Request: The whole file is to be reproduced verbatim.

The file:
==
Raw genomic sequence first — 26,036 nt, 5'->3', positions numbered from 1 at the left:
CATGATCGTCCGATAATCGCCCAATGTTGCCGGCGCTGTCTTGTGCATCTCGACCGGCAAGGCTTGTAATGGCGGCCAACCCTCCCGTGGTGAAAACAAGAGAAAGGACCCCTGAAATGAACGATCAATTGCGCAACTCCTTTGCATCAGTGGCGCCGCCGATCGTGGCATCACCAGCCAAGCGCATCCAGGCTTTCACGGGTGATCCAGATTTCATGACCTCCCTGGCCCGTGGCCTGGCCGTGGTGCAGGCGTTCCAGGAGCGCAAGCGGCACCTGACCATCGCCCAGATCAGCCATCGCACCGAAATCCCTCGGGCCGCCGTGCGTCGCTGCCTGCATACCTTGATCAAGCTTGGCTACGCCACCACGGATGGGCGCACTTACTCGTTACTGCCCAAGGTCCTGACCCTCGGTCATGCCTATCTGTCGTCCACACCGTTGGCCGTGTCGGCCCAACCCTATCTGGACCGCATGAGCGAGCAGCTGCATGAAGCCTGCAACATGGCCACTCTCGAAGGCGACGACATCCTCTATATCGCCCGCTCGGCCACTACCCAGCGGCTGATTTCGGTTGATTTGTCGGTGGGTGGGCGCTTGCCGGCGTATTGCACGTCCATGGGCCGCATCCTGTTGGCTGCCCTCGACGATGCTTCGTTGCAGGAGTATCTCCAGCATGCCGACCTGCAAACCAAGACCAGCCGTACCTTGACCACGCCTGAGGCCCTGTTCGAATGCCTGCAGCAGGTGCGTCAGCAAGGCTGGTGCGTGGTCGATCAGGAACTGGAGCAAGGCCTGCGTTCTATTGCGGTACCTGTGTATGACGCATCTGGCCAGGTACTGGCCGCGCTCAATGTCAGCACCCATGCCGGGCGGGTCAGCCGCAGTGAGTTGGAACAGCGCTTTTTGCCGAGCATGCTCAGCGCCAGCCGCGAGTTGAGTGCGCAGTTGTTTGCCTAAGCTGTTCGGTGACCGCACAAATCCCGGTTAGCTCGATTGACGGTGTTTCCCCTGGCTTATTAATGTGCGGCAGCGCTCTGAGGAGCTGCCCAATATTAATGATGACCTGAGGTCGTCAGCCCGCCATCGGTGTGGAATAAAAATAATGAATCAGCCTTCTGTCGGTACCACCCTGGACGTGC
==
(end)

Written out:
Raw genomic sequence first — 26,036 nt, 5'->3', positions numbered from 1 at the left:
CATGATCGTCCGATAATCGCCCAATGTTGCCGGCGCTGTCTTGTGCATCTCGACCGGCAAGGCTTGTAATGGCGGCCAACCCTCCCGTGGTGAAAACAAGAGAAAGGACCCCTGAAATGAACGATCAATTGCGCAACTCCTTTGCATCAGTGGCGCCGCCGATCGTGGCATCACCAGCCAAGCGCATCCAGGCTTTCACGGGTGATCCAGATTTCATGACCTCCCTGGCCCGTGGCCTGGCCGTGGTGCAGGCGTTCCAGGAGCGCAAGCGGCACCTGACCATCGCCCAGATCAGCCATCGCACCGAAATCCCTCGGGCCGCCGTGCGTCGCTGCCTGCATACCTTGATCAAGCTTGGCTACGCCACCACGGATGGGCGCACTTACTCGTTACTGCCCAAGGTCCTGACCCTCGGTCATGCCTATCTGTCGTCCACACCGTTGGCCGTGTCGGCCCAACCCTATCTGGACCGCATGAGCGAGCAGCTGCATGAAGCCTGCAACATGGCCACTCTCGAAGGCGACGACATCCTCTATATCGCCCGCTCGGCCACTACCCAGCGGCTGATTTCGGTTGATTTGTCGGTGGGTGGGCGCTTGCCGGCGTATTGCACGTCCATGGGCCGCATCCTGTTGGCTGCCCTCGACGATGCTTCGTTGCAGGAGTATCTCCAGCATGCCGACCTGCAAACCAAGACCAGCCGTACCTTGACCACGCCTGAGGCCCTGTTCGAATGCCTGCAGCAGGTGCGTCAGCAAGGCTGGTGCGTGGTCGATCAGGAACTGGAGCAAGGCCTGCGTTCTATTGCGGTACCTGTGTATGACGCATCTGGCCAGGTACTGGCCGCGCTCAATGTCAGCACCCATGCCGGGCGGGTCAGCCGCAGTGAGTTGGAACAGCGCTTTTTGCCGAGCATGCTCAGCGCCAGCCGCGAGTTGAGTGCGCAGTTGTTTGCCTAAGCTGTTCGGTGACCGCACAAATCCCGGTTAGCTCGATTGACGGTGTTTCCCCTGGCTTATTAATGTGCGGCAGCGCTCTGAGGAGCTGCCCAATATTAATGATGACCTGAGGTCGTCAGCCCGCCATCGGTGTGGAATAAAAATAATGAATCAGCCTTCTGTCGGTACCACCCTGGACGTGC